*Determined: No Unique Regulations: Gene-edited crops that do not incorporate DNA from another species are regulated as conventional plants with no additional restrictions.

†Proposed: No Unique Regulations: Decrees under consideration for gene-edited crops that do not incorporate DNA from another species would no require unique regulations beyond current what is imposed on conventional breeding.

Gene editing of plants and food products. Research and development has mostly focused on disease resistance, drought resistance, and increasing yield, but more recent advances have produced low trans-fat oils and high-fiber grains.
Gene editing of animals, not including animal research for human drugs and therapies. Fewer gene edited animals have been developed than gene edited crops, but scientists have developed hornless and heat-tolerant cattle and fast-growing tilapia may soon be the first gene edited animal to be consumed.

Rating by Country / Region
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Country / RegionFood / CropsAnimalsAg Rating
New Zealand444
Central America666

Global gene editing regulatory landscape

The regulations on genetically engineered crops and animals are emerging out of the regulatory landscape developed for transgenic GMOs. Regulations across 34 countries where transgenic or gene edited crops and animals are commercially allowed (as of 12/19) are guided in part by two factors:
Whether the country has ratified the international agreement that took effect in 2003 that aims to ensure the safe handling, transport and use of living modified organisms (LMOs) resulting from biotechnology that may impact biological diversity, also taking into account potential risks to human health. It entered into force for those nations that signed it in 2003. It applies the ‘precautionary approach as contained in the Rio Declaration on Environment and Development. The US, Canada, Australia and Chile and the Russian Federation have not signed the treaty.
Whether regulations are based on the genetic process used to create the trait (conventional, mutagenesis, transgenesis, gene editing, etc.) or the final product.Transgenic crops and animals (aka GMOs) are product regulated in many countries including the US and Canada, while the EU, India, China and others regulate based on how the product is made. There is almost an equal number of countries with product- and process-based regulations. It’s not clear how much this distinction matters. It’s somewhat true that countries with product-based regulation have more crops approved and the approval process is more streamlined, but there are contradictions. For example, Brazil and Argentina have emerged as GMO super powers using different regulatory concepts, while there is no GMO commercial cultivation in Japan, North Korea, and the Russian Federation, which employ product-based regulations. How this will effect gene editing regulations is also unclear. For example, Japan, which has no commercialized GMOs, is emerging as a leader in the introduction of gene edited crops.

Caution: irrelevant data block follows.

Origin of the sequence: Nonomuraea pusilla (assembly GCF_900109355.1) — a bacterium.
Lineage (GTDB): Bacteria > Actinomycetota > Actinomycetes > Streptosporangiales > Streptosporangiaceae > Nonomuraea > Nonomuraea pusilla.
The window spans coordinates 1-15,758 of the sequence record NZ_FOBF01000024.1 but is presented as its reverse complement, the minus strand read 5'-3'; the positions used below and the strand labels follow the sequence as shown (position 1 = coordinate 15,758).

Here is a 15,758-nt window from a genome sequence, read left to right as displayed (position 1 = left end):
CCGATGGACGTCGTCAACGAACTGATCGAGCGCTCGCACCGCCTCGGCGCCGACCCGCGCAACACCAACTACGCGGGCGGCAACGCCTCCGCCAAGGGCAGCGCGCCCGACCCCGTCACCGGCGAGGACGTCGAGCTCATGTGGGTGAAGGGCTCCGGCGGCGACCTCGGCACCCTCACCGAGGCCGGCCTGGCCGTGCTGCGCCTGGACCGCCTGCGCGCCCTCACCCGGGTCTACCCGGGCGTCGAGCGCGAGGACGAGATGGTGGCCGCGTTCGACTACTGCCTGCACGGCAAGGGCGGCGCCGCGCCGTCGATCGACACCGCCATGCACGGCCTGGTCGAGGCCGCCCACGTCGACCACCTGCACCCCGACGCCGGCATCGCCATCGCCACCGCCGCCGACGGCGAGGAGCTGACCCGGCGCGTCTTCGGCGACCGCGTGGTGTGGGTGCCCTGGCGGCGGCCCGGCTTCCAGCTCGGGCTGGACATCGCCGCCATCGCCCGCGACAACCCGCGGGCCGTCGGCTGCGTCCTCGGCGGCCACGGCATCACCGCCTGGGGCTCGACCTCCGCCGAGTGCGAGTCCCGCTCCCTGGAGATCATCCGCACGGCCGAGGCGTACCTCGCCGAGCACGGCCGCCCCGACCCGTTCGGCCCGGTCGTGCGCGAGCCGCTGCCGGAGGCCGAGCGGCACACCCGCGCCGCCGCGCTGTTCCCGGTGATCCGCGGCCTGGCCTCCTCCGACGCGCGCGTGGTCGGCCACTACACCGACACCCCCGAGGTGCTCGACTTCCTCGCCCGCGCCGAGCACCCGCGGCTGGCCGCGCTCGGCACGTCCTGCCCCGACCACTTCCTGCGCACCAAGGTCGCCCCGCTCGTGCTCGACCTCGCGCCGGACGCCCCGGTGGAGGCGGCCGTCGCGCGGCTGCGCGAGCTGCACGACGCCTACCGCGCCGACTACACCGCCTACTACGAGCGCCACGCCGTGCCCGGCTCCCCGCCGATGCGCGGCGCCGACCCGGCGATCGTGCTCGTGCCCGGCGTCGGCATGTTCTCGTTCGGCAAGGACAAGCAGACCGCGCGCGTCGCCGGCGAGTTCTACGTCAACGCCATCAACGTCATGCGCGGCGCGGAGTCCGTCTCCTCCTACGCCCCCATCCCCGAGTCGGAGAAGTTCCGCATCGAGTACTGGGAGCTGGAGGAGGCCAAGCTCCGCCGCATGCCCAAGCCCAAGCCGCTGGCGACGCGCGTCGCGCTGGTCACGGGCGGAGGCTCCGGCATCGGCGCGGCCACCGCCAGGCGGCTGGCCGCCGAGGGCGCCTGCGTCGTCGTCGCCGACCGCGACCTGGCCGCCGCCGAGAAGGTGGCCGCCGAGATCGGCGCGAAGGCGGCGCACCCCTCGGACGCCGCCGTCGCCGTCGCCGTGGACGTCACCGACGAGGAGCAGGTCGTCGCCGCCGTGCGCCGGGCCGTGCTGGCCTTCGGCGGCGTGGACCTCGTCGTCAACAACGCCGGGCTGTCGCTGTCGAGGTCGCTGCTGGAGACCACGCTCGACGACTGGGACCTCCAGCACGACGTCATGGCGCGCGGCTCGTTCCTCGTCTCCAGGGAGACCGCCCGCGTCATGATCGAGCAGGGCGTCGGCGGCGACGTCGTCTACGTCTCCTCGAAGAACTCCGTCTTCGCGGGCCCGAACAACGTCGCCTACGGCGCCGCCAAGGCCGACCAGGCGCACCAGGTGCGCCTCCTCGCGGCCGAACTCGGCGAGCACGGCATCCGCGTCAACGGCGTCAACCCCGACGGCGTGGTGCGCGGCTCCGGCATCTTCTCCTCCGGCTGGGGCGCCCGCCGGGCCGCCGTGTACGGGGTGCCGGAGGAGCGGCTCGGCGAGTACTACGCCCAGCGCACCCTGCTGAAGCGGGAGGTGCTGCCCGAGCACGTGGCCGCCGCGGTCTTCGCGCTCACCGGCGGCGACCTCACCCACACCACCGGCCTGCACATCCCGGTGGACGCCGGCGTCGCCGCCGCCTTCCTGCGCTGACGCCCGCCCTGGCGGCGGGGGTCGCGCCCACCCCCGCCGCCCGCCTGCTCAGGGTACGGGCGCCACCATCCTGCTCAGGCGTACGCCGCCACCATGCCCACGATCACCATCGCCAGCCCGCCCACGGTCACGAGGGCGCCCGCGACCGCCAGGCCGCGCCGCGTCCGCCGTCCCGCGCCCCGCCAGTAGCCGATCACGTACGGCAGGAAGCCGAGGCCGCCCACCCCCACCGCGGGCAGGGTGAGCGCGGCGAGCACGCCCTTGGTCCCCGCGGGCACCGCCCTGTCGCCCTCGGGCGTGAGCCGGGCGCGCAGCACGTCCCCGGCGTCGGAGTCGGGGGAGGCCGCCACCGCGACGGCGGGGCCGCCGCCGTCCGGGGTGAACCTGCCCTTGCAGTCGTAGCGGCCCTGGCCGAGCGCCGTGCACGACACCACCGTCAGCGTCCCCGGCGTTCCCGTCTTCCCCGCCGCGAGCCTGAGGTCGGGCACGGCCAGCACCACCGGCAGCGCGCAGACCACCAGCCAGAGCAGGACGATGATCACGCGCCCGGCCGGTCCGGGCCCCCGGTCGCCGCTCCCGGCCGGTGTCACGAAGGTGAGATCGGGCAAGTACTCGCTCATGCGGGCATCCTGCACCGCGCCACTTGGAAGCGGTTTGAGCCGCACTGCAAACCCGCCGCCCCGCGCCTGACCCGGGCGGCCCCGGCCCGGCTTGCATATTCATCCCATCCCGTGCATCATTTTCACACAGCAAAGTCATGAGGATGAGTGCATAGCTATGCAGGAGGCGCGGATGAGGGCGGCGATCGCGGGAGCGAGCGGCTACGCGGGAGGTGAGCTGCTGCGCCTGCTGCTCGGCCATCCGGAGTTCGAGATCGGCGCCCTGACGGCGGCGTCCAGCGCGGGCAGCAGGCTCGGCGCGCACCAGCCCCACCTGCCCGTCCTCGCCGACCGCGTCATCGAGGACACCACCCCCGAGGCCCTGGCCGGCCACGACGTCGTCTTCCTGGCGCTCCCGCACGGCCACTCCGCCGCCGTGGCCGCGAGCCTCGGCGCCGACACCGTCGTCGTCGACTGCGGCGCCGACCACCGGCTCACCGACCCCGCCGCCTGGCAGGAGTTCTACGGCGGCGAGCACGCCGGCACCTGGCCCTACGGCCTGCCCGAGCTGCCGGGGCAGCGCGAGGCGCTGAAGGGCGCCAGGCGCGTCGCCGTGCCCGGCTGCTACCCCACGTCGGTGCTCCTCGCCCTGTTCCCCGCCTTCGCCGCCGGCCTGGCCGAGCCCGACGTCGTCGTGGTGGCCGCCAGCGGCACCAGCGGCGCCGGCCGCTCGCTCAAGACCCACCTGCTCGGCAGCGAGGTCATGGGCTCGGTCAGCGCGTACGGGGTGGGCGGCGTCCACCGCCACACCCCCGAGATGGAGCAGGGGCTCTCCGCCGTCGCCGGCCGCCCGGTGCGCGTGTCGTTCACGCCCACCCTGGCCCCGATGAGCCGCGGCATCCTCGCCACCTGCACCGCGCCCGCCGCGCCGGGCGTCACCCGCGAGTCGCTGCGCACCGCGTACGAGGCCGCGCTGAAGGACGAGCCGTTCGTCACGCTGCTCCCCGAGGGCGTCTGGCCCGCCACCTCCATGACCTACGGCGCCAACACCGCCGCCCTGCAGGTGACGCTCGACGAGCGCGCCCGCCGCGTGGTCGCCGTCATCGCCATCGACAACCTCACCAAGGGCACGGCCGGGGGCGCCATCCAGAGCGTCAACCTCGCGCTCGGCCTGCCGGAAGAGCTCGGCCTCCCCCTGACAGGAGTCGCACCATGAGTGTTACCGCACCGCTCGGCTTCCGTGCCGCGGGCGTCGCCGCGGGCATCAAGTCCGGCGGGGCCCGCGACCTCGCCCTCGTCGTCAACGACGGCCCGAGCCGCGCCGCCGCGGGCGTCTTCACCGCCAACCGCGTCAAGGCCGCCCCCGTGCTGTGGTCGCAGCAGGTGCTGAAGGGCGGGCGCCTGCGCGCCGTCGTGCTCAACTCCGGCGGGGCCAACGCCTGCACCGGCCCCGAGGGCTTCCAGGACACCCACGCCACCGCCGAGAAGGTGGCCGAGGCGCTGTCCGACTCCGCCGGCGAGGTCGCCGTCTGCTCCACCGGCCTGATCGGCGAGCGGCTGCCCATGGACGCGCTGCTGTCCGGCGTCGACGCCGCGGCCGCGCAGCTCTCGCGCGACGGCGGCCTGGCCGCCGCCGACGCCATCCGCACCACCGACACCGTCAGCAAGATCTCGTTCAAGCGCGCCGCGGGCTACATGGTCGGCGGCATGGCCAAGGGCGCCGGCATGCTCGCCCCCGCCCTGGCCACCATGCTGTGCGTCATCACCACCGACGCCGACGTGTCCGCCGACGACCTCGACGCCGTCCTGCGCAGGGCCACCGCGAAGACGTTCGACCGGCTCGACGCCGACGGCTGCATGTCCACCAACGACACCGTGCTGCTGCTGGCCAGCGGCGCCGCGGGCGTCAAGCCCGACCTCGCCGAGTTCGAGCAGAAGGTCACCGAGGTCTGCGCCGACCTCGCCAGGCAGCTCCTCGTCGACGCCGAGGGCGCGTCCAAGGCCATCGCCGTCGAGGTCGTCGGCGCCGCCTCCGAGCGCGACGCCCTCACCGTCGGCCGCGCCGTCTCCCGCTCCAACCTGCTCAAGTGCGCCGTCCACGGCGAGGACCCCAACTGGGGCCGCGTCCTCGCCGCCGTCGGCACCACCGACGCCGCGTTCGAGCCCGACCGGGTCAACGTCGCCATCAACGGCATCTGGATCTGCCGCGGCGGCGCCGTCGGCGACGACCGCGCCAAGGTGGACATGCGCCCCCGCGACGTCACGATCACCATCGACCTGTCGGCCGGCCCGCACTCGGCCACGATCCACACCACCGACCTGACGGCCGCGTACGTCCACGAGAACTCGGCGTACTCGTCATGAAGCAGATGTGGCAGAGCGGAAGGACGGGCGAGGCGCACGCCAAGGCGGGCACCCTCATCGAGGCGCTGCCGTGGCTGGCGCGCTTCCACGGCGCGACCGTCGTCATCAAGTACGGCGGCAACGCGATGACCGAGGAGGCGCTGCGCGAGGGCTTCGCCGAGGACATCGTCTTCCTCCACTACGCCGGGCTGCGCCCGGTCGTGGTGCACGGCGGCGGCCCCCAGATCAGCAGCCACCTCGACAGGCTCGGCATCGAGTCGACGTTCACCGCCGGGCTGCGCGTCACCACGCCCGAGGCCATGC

Agricultural Landscape
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Gene editing is a set of techniques that can be used to precisely modify the DNA of almost any organism. It is being used for applications in human health, gene drives and agriculture. There are numerous gene-editing tools besides CRISPR-Cas 9, which gets most of the attention because it is a comparatively easy tool to use.

Gene editing does not usually involve transgenics – moving ‘foreign’ genes between species. It also refers to a specific technique in contrast to the general term GMO, which is scientifically ambiguous, as genetic modification is a process not a product. Most gene editing involves creating new products by deleting very small segments of DNA (sometimes in agriculture called Site-Directed Nuclease 1 or SDN-1 techniques), which can silence a gene or change a gene’s activity. Countries are evaluating whether or not to regulate this type of gene editing, since it is so similar to natural mutations. The GLP’s Gene Editing Index ratings reflect the regulatory status of SDN-1 techniques, which are the most liberally regulated and will generate most products in the near term.

To develop different products, gene editing can change larger segments of DNA or add DNA from other species (a form of transgenics sometimes in agriculture called SDN-2 or SDN-3 techniques). While many countries are not regulating or lightly regulating SDN-1 techniques, most are moving toward tightly regulating or even restricting SDN-2 and SDN-3.

For more background on the various gene editing SDN techniques, read background articles here and here.